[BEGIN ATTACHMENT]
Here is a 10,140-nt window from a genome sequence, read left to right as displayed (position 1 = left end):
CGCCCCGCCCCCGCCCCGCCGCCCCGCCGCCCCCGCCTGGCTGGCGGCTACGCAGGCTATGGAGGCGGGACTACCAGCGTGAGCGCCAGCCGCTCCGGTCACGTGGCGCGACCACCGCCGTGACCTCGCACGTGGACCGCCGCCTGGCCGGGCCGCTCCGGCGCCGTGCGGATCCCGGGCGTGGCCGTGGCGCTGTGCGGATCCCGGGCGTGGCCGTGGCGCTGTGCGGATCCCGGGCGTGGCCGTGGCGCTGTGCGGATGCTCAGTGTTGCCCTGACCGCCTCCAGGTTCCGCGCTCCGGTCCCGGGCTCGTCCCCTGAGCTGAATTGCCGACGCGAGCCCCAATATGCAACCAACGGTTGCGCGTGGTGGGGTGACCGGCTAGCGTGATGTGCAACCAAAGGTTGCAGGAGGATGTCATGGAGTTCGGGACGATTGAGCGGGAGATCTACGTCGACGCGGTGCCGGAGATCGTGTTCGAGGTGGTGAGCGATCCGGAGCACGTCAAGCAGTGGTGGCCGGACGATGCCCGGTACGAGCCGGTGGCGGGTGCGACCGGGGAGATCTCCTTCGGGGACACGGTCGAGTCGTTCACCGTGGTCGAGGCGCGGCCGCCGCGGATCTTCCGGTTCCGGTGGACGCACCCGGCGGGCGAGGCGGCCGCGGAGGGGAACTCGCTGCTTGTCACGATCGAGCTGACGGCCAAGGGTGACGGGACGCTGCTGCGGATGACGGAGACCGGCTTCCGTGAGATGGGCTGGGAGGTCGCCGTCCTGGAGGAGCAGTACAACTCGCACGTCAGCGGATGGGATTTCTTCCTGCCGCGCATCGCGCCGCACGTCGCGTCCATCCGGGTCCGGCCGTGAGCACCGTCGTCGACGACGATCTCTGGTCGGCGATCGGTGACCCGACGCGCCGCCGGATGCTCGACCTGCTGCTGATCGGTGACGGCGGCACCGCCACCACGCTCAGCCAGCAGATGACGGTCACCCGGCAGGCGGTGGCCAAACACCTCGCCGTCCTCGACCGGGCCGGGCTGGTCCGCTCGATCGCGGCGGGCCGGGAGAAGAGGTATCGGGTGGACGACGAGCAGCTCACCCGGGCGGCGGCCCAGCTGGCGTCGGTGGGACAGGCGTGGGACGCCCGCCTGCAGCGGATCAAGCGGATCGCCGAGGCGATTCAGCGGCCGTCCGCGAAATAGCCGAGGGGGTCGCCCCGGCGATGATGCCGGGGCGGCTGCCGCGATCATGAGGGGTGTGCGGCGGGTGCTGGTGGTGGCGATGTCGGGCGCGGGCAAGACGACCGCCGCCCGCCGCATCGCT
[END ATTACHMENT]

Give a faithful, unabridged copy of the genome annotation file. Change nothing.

Here is a 10,140-nt window from a genome sequence, read left to right as displayed (position 1 = left end):
CGCCCCGCCCCCGCCCCGCCGCCCCGCCGCCCCCGCCTGGCTGGCGGCTACGCAGGCTATGGAGGCGGGACTACCAGCGTGAGCGCCAGCCGCTCCGGTCACGTGGCGCGACCACCGCCGTGACCTCGCACGTGGACCGCCGCCTGGCCGGGCCGCTCCGGCGCCGTGCGGATCCCGGGCGTGGCCGTGGCGCTGTGCGGATCCCGGGCGTGGCCGTGGCGCTGTGCGGATCCCGGGCGTGGCCGTGGCGCTGTGCGGATGCTCAGTGTTGCCCTGACCGCCTCCAGGTTCCGCGCTCCGGTCCCGGGCTCGTCCCCTGAGCTGAATTGCCGACGCGAGCCCCAATATGCAACCAACGGTTGCGCGTGGTGGGGTGACCGGCTAGCGTGATGTGCAACCAAAGGTTGCAGGAGGATGTCATGGAGTTCGGGACGATTGAGCGGGAGATCTACGTCGACGCGGTGCCGGAGATCGTGTTCGAGGTGGTGAGCGATCCGGAGCACGTCAAGCAGTGGTGGCCGGACGATGCCCGGTACGAGCCGGTGGCGGGTGCGACCGGGGAGATCTCCTTCGGGGACACGGTCGAGTCGTTCACCGTGGTCGAGGCGCGGCCGCCGCGGATCTTCCGGTTCCGGTGGACGCACCCGGCGGGCGAGGCGGCCGCGGAGGGGAACTCGCTGCTTGTCACGATCGAGCTGACGGCCAAGGGTGACGGGACGCTGCTGCGGATGACGGAGACCGGCTTCCGTGAGATGGGCTGGGAGGTCGCCGTCCTGGAGGAGCAGTACAACTCGCACGTCAGCGGATGGGATTTCTTCCTGCCGCGCATCGCGCCGCACGTCGCGTCCATCCGGGTCCGGCCGTGAGCACCGTCGTCGACGACGATCTCTGGTCGGCGATCGGTGACCCGACGCGCCGCCGGATGCTCGACCTGCTGCTGATCGGTGACGGCGGCACCGCCACCACGCTCAGCCAGCAGATGACGGTCACCCGGCAGGCGGTGGCCAAACACCTCGCCGTCCTCGACCGGGCCGGGCTGGTCCGCTCGATCGCGGCGGGCCGGGAGAAGAGGTATCGGGTGGACGACGAGCAGCTCACCCGGGCGGCGGCCCAGCTGGCGTCGGTGGGACAGGCGTGGGACGCCCGCCTGCAGCGGATCAAGCGGATCGCCGAGGCGATTCAGCGGCCGTCCGCGAAATAGCCGAGGGGGTCGCCCCGGCGATGATGCCGGGGCGGCTGCCGCGATCATGAGGGGTGTGCGGCGGGTGCTGGTGGTGGCGATGTCGGGCGCGGGCAAGACGACCGCCGCCCGCCGCATCGCT